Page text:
Answer to "How do learning analytics represent an advance on what we did 'till now?"

 

Topic Editor: Dr. Teresa Chan, McMaster University

 

Learning analytics take advantage of three developing trends in the collection and analysis of educational data:

  1. Increased digitization of increased amounts and types of relevant learning data

  2. Better analysis using both statistical techniques and data mining;  the hope is to build in artificial intelligence as well

  3. Better visualizations including dynamic dashboards that update in real-time as opposed to quarterly, annually etc.

 

Prior to this, assessment of learning in health professions education was usually a summative activity at the end of a term. With 1-2 data points, it is difficult to discern meaningful trends.  However, with the advent of competency-based medical education, there has been a substantive change in the way that we assess trainees (1), with an imperative for increased quantification and qualification of their performances throughout training (2).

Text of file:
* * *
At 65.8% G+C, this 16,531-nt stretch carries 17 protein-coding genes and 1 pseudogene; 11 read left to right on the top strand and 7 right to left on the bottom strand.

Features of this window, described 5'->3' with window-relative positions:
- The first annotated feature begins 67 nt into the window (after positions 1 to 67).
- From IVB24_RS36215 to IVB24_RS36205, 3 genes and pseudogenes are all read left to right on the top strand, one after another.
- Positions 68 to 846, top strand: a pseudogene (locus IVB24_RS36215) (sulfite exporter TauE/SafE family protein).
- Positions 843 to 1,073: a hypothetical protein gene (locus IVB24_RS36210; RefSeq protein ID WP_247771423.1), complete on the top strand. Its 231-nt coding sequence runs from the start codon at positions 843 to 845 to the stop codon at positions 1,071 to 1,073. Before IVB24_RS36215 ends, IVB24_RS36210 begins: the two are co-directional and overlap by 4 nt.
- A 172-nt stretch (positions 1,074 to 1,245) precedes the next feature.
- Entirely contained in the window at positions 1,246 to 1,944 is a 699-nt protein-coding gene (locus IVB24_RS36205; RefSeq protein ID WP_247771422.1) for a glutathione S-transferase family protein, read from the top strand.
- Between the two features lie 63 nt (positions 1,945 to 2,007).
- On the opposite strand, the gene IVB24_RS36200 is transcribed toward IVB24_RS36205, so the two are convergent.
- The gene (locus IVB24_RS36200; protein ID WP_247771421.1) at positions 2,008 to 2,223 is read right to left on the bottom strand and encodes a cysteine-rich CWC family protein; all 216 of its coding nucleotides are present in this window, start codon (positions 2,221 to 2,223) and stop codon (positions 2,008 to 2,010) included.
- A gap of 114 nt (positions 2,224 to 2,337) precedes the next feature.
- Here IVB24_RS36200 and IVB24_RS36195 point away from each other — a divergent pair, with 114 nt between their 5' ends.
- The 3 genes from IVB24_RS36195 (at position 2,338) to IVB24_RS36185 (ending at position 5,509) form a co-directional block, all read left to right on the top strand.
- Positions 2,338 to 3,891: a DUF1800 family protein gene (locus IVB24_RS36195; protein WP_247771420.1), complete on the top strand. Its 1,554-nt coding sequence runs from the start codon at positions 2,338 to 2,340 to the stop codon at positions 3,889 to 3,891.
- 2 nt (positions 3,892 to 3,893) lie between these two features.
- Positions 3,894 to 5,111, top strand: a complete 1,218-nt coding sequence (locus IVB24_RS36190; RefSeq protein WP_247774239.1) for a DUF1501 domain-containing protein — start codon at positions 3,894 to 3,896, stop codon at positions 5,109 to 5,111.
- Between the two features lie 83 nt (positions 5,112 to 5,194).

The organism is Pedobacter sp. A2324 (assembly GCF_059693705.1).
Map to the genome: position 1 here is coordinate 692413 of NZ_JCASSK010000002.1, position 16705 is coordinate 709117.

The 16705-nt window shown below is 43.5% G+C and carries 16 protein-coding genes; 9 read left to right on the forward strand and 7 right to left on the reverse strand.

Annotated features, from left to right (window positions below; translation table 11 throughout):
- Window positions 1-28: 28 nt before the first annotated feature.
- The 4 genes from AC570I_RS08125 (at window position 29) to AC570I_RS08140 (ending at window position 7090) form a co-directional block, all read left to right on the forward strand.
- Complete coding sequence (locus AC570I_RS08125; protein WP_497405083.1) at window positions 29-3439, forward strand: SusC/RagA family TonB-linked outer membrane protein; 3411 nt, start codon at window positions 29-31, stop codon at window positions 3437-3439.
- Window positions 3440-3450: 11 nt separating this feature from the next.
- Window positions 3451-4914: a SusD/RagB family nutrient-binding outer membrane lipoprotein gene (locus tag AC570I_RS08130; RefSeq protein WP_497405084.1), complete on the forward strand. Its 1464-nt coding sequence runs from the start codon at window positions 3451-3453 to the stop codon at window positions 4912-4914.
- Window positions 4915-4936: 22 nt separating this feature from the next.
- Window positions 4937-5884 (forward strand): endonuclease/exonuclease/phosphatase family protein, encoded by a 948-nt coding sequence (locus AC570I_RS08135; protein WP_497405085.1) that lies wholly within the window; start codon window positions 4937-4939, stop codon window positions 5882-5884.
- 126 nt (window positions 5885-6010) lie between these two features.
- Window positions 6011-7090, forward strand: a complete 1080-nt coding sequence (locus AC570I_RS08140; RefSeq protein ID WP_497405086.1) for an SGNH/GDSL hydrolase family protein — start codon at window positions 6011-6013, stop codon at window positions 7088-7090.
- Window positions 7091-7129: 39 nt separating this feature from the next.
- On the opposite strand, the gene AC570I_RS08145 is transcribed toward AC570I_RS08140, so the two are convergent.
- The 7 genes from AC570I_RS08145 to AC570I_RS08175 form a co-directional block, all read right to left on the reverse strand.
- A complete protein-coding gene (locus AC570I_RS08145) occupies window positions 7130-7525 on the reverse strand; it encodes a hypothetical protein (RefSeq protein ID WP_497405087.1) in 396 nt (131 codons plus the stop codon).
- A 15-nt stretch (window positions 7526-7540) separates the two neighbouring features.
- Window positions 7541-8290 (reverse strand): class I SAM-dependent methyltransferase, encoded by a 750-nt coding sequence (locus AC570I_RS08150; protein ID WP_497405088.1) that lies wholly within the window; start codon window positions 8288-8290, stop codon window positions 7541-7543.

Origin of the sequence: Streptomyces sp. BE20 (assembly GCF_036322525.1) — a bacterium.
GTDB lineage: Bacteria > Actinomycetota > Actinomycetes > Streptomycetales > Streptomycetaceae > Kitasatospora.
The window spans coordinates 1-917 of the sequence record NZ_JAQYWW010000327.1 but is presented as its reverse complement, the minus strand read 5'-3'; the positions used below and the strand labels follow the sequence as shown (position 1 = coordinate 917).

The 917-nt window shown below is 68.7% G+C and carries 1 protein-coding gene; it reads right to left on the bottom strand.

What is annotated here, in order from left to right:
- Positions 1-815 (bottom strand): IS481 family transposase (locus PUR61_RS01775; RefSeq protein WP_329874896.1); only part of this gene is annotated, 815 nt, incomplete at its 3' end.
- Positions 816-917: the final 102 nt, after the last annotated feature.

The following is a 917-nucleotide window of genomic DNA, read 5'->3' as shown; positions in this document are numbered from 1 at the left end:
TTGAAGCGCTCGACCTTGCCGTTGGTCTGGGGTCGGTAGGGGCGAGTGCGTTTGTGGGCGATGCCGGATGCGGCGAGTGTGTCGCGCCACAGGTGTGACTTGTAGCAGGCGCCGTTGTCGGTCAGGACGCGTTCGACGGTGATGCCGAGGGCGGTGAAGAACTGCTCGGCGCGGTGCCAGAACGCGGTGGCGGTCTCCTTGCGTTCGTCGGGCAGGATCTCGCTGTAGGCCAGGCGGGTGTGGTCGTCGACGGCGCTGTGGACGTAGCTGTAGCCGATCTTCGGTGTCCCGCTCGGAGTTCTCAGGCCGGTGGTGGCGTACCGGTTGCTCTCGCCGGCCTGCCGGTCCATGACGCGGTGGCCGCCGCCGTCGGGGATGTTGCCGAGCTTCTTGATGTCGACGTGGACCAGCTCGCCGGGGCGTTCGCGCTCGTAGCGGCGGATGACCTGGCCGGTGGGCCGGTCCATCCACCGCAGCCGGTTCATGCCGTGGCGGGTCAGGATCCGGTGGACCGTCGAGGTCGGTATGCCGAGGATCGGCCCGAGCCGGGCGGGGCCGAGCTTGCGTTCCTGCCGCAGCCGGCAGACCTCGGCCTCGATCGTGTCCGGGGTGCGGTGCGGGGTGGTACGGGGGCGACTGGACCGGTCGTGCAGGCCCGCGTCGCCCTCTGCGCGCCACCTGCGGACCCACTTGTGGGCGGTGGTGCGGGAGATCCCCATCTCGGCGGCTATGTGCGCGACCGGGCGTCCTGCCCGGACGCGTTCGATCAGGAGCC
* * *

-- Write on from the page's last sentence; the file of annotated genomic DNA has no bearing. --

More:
Of course, this is not without some level of error, since pragmatic data sources such as workplace-based assessment can be cumbersome at times. Due to various reasons, data can be "missing" and require educators to determine the best imputation techniques for their particular analyses (3).

 

 

  1. Holmboe ES, Sherbino J, Long DM, Swing SR, Frank JR, International CBME Collaborators. The role of assessment in competency-based medical education. Medical teacher. 2010 Aug 1;32(8):676-82.

  2. Chan T, Sebok‐Syer S, Thoma B, Wise A, Sherbino J, Pusic M. Learning Analytics in Medical Education Assessment: The Past, the Present, and the Future. AEM Education and Training. 2018 Apr;2(2):178-87.

  3. McConnell M, Sherbino J, Chan TM. Mind the gap: the prospects of missing data. Journal of graduate medical education. 2016 Dec;8(5):708-12.

  4. Ellaway, Rachel H., Martin V. Pusic, Robert M. Galbraith, and Terri Cameron. "Developing the role of big data and analytics in health professional education." Medical teacher 36, no. 3 (2014): 216-222. (Table from this paper)

  5.  Triola, Marc M., Richard E. Hawkins, and Susan E. Skochelak. "The time is now: Using graduates’ practice data to drive medical education reform." Academic Medicine 93, no. 6 (2018): 826-828.

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